(Sorry only just seen this reply)
    I don't really have a chance to recce, living in the South it's a long way to go. I've done from Edale over to Snake Pass before and some of the Deadwater course followed the PW, albeit in the other direction. Hoping GPS, maps, and finger posts get me through the north section which I don't know at all.

  • I've found BD poles to be excellent. I just bought my mum some Carbon FLZ folding poles and they are also great. The metal locking mechanism is a nice touch, added to the fact you can get spare parts for it.
    I think that a ~500g, three piece adjustable set might get a bit tiresome for trail running, but it depends on the distance you're going and how many times you collapse them or extend them during a run.

  • I've found BD poles to be excellent. I just bought my mum some Carbon FLZ folding poles and they are also great. The metal locking mechanism is a nice touch, added to the fact you can get spare parts for it.

    I think that a ~500g, three piece adjustable set might get a bit tiresome for trail running, but it depends on the distance you're going and how many times you collapse them or extend them during a run.

    Thanks mate, I appreciate this feedback. I've never actually seen any IRL before but they certainly look really well designed. I've generally found BD to be good for other stuff in the past but mostly carabiners and that sort of thing.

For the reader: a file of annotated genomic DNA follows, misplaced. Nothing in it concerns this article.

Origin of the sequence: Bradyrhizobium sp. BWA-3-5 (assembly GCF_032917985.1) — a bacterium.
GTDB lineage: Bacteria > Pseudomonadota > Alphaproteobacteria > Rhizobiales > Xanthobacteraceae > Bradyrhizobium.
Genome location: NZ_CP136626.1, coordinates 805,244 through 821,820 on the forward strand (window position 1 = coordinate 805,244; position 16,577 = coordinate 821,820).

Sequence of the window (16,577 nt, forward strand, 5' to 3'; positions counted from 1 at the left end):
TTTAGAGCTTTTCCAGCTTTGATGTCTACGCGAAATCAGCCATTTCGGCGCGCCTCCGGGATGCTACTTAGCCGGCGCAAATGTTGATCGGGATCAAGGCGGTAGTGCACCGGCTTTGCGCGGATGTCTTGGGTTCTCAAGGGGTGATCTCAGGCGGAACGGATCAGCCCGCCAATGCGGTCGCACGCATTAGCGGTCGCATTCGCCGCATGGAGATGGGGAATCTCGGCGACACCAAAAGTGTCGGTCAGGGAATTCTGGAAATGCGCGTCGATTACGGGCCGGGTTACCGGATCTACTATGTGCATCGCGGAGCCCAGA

Think I'll take the plunge.

  • I'm buying all the things at the moment. I've somehow found myself in the siutation where a lot of my clothing and kit is end of life at the same time.

    I received some RAB shorts and trousers in the post today. I'm really impressed with them for the money.

    I also received a pair of these Terrex for hiking today. Initial impressions are awesome. I've been stubbornly wearing some old school La Sportiva winter mountain boots for almost all of my summer hikes recently and finally decided that I should do myself a favour and get something more suitable for the job.

    They wear 800-ish grams for the pair...compared to 2.3kg for my Nepal Extremes!


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  • Speaking of new shoes, I wanted an Altra Lone Peak with some more cush. Tried on literally everything and the Altra Olympus 4 were the only trail runner that fit in the same way that has more cush and is zero drop. These Vibram Megagrip soles are absolutely superb. Highly recommended.

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Hiking, Scrambling, Mountaineering, and Climbing